Story Through Silence
As with many roguelikes out there, Risk of Rain opts to have its story mainly in the background, and maybe I’m biased, but I prefer it that way. If I were trudging through constant cutscenes and dialogue on every run I do, that would make the runs far more repetitive and upsetting, but having the lore be told through collectibles and cutscenes that are only at the beginning and end is a far better approach.
That said, the story being told here is excellent. It’s about Providence, the bulwark of the weak, and his strained relationship with his brother Mithrix, who you’ll no doubt be familiar with if you’ve played the sequel. The tragic tale has mostly already unfolded, but building up Providence as this character harboring resentment for his power-hungry brother and taking care of lowly, sick creatures makes you feel almost bad for killing him, even if he did strand your crew on an alien planet. It’s a great story, and I love how it’s told.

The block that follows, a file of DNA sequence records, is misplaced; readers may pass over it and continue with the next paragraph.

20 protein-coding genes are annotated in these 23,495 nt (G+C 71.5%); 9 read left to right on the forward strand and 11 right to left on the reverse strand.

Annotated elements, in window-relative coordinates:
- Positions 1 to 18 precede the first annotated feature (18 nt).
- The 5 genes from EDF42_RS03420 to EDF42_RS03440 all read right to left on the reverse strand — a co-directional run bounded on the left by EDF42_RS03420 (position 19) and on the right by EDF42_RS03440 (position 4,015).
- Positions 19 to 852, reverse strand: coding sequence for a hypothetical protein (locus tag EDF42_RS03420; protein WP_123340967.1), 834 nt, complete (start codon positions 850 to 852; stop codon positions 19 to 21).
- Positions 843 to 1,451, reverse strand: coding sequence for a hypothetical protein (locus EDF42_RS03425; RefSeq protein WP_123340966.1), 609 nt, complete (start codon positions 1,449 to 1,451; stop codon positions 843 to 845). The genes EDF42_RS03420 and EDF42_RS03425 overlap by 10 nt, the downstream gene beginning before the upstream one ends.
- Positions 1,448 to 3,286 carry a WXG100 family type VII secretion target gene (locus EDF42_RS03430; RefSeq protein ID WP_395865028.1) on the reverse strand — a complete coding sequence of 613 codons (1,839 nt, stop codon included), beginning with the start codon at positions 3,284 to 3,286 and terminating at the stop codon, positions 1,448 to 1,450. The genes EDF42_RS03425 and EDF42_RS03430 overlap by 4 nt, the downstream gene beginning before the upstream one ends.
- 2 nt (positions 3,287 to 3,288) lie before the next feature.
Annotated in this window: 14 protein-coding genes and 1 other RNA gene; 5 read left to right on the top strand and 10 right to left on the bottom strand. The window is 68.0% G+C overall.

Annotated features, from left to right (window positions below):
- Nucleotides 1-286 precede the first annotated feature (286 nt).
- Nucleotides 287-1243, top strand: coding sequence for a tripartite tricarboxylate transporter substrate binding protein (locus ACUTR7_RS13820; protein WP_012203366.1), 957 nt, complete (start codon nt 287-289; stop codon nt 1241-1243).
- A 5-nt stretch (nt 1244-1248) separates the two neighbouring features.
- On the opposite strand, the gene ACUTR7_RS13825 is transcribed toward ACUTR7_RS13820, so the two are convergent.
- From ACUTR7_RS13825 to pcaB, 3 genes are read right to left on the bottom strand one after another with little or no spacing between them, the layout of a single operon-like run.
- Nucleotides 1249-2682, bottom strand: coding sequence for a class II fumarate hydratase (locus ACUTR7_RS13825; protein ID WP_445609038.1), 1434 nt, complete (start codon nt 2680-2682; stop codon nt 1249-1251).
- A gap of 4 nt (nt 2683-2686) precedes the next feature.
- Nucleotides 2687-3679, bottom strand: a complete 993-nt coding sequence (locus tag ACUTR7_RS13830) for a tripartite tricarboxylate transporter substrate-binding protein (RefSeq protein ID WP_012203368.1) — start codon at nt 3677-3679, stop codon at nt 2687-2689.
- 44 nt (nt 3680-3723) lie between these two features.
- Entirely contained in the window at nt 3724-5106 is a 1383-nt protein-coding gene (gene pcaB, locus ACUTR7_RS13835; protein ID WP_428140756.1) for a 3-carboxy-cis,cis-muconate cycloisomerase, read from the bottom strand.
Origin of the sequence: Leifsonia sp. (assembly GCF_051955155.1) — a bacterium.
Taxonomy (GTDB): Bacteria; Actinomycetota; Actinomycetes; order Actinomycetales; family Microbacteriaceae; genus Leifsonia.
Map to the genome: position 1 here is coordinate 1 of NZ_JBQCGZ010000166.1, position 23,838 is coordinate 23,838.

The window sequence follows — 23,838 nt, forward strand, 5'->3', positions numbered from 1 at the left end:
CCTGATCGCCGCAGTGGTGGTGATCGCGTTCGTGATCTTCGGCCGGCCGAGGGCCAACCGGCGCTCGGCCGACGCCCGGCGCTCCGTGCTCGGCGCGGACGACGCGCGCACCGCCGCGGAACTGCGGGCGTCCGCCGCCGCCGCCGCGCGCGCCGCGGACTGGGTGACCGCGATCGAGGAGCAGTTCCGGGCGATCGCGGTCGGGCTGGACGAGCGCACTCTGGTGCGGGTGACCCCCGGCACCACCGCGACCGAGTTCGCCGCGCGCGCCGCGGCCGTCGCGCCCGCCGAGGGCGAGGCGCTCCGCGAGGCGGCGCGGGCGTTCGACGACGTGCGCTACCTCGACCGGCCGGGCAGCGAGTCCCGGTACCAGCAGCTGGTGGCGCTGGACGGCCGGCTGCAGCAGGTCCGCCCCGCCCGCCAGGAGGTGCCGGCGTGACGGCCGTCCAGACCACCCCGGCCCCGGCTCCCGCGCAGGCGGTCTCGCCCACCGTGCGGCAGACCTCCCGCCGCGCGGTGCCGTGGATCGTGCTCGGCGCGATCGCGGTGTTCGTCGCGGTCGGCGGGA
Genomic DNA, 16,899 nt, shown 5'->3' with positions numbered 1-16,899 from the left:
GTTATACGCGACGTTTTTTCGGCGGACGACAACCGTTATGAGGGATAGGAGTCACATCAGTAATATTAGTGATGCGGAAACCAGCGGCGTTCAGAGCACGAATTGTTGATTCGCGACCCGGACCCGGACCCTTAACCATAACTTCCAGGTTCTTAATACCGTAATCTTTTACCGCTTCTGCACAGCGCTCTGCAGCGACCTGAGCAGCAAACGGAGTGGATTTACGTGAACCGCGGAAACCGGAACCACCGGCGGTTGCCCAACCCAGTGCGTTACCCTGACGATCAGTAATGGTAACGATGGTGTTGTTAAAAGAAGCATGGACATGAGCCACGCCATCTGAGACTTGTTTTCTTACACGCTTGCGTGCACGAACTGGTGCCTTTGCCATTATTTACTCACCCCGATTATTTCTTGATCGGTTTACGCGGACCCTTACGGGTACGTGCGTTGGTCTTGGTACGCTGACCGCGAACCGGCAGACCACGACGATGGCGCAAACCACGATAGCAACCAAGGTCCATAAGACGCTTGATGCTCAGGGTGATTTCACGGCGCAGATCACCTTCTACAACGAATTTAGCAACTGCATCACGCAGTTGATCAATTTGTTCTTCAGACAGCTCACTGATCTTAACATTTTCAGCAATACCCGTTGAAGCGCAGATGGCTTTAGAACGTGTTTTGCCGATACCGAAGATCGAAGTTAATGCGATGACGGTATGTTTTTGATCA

Inconvenience of Issues
Technical issues, unfortunately, are quite prevalent, at least at launch. If you get enough items, they’ll still overlap and go offscreen, some achievements won’t unlock properly, people will randomly get disconnected in multiplayer, and you probably won’t aim where your mouse is (though they’ve said they’re fixing that one soon.)
There are also a few crashes I’ve heard of, though I haven’t run into any of those yet. Overall, this game has many minor issues that bother me; it’s nothing to ruin the experience or heavily impact it, but it’s still something I wish was better. It’s still perfectly playable, though, and they’ve been constantly updating the community on what they’re working on, so keep an eye out if something is bothering you a lot.
Returning and Replaying